Contractor and third party looking over plans

Collateral warranty spotlight

What is a collateral warranty?

Every construction project is accompanied by an array of documents – from plans and specifications to permissions and contracts ­– and some are also subject to a collateral warranty1. Although they have been around in the industry for a long time, collateral warranties in construction can be time-consuming and difficult to arrange2.

Naturally, any uncertainty in construction documentation, including collateral warranties, creates risk, so it is vital that anyone entering into a collateral warranty agreement understands what they are, how they work, and some of the rights and responsibilities they commonly set out.

Collateral warranty definition

A collateral warranty in construction is a contract under which a professional consultant, such as an architect, engineer, surveyor or building contractor/sub-contractor warrants to a third party, such as a funder, purchaser, or tenant, that they have complied with their professional appointment, building contract or sub-contract.

In essence, a collateral warranty is a way of giving contract rights to a party with an interest in a construction project, when they are not provided those rights under the main contract. 

Collateral warranties often include obligations that affect the consultant or contractor – for instance using materials of an appropriate quality and carrying out work in a professional manner3. What’s more, they give the third-party funder, tenant or purchaser contractual rights enabling them to claim for losses incurred through defective design or construction1.

Collateral warranty example

The role of the collateral warranty in construction is perhaps best illustrated by way of example.

An employer might engage a developer to work on the construction of a new hotel and, in turn, the developer appoints a contractor to take on the building work – with that developer/contractor relationship governed by a building contract1.

The issue for the employer in this scenario is that it has no direct contract in place with the contractor1. So, despite having a development agreement in place with the developer, it is essentially a third party to the building contract. As a result, the employer would have little to no protection in law against any potential losses if, for instance the contractor makes a mistake during design or construction, resulting in a defect in the completed work3.

In these circumstances, a collateral warranty serves to bridge the gap between the employer and the contractor1, giving the employer the right to enforce the original building contract and to claim any losses directly from the contractor that caused them.

Similarly, the eventual purchaser or tenant of the hotel, without a direct contract with the builder, would suffer the same lack of contractual protection against defective workmanship and may seek similar protection against future losses by putting in place a collateral warranty1.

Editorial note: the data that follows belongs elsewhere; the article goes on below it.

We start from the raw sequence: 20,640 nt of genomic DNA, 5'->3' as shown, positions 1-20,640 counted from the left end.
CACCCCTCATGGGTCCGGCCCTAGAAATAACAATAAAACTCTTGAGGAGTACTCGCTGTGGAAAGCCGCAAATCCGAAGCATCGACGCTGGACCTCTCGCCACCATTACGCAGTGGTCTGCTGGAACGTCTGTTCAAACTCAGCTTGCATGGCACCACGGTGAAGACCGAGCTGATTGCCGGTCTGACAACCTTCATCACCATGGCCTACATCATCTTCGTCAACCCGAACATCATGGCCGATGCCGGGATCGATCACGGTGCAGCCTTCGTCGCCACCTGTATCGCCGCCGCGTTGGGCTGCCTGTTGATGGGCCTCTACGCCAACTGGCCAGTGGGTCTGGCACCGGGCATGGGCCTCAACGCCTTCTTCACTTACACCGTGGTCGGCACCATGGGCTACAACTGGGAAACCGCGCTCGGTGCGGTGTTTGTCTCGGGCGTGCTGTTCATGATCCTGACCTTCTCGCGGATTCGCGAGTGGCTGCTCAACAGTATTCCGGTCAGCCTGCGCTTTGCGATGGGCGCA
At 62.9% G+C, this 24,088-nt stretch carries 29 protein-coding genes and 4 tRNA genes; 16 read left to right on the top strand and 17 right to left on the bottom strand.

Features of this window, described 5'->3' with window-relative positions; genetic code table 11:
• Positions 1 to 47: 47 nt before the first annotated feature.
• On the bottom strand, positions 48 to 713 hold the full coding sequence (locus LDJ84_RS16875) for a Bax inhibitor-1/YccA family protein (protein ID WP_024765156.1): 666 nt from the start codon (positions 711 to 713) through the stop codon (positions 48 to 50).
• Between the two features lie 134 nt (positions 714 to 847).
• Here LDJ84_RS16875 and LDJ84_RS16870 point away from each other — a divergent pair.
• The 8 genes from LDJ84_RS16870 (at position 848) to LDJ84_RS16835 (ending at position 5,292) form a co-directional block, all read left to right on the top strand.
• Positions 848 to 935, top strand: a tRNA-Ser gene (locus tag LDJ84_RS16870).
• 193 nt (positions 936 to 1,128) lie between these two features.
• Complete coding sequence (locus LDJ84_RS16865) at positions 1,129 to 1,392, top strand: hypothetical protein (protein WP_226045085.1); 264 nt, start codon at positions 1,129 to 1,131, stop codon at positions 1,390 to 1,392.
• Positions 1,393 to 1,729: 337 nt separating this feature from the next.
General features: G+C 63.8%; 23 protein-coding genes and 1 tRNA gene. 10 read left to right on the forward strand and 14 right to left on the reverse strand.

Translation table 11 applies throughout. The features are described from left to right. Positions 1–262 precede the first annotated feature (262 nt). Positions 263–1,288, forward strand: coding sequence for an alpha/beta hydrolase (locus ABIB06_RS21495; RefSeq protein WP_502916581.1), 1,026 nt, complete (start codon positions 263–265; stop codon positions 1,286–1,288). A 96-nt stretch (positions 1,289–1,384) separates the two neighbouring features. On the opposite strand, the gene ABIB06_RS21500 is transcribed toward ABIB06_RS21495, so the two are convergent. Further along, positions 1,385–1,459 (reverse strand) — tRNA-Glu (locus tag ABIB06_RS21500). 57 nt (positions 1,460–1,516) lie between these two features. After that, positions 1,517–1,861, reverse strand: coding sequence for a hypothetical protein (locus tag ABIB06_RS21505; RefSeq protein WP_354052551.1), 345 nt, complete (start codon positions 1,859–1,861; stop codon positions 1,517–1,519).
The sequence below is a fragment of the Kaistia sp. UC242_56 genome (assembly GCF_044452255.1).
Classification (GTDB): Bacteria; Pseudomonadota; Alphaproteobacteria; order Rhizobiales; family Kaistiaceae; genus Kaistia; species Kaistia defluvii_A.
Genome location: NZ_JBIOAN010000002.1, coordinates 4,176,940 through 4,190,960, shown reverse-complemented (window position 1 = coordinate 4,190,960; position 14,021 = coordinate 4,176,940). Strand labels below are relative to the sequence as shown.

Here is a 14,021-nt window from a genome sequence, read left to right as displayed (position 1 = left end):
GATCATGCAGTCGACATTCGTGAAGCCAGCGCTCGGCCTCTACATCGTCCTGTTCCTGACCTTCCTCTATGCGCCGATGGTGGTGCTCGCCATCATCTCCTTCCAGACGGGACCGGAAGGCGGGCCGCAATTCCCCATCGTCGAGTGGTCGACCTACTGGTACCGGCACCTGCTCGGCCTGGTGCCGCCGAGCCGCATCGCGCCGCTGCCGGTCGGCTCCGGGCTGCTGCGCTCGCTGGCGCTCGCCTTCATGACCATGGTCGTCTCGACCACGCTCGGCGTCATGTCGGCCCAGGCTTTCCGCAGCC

Collateral warranty considerations

The main purpose of a collateral warranty, is to grant a third party a duty of care from a building contractor, professional consultant, or sub-contractor. However, a collateral warranty may specify a range of other provisions, including but not limited to4:

  • The obligation to use reasonable skill and care in the performance of services being performed in the underlying contract.
  • ‘Equivalent rights of defence’ wording (which gives the granter the protection of any limitations built into their appointment carrying through to the collateral warranty).
  • A grant of an unconditional copyright licence.
  • Clear limitation period.
  • Step-in clauses.
  • Obligation to maintain professional indemnity (PI) insurance.

Contractors, sub-contractors, consultants or sub-consultants, whatever the discipline, are legally obliged to grant a collateral warranty if there is an obligation to do so under their main contract/appointment.

Collateral warranty insurance

Finally, for organisations providing collateral warranties, there are a number of insurance considerations to take into account.  A collateral warranty may increase a contractor’s overall exposure to liability by expanding the number of organisations that could make a claim against it, and extending the time period after construction that a claim could be brought.

On the one hand, this makes it all the more important to carefully consider collateral warranty wording – for instance including ‘no greater liability’ clauses and clauses to limit the period covered by the warranty5.

Equally, it is very important to review professional indemnity (PI) insurance arrangements. PI policies pick up design failures and not constructions issues i.e. workmanship. Therefore, it’s important to seek the support of an expert broker – before finalising a collateral warranty, to ensure the policy already in place offers sufficient protection.

At Marsh Commercial, our professional indemnity for construction professionals includes a collateral warranty review service (dependent on insurer terms and conditions) – to help ensure our construction clients can enter collateral warranties with confidence – secure in the knowledge that they have appropriate insurance in place.

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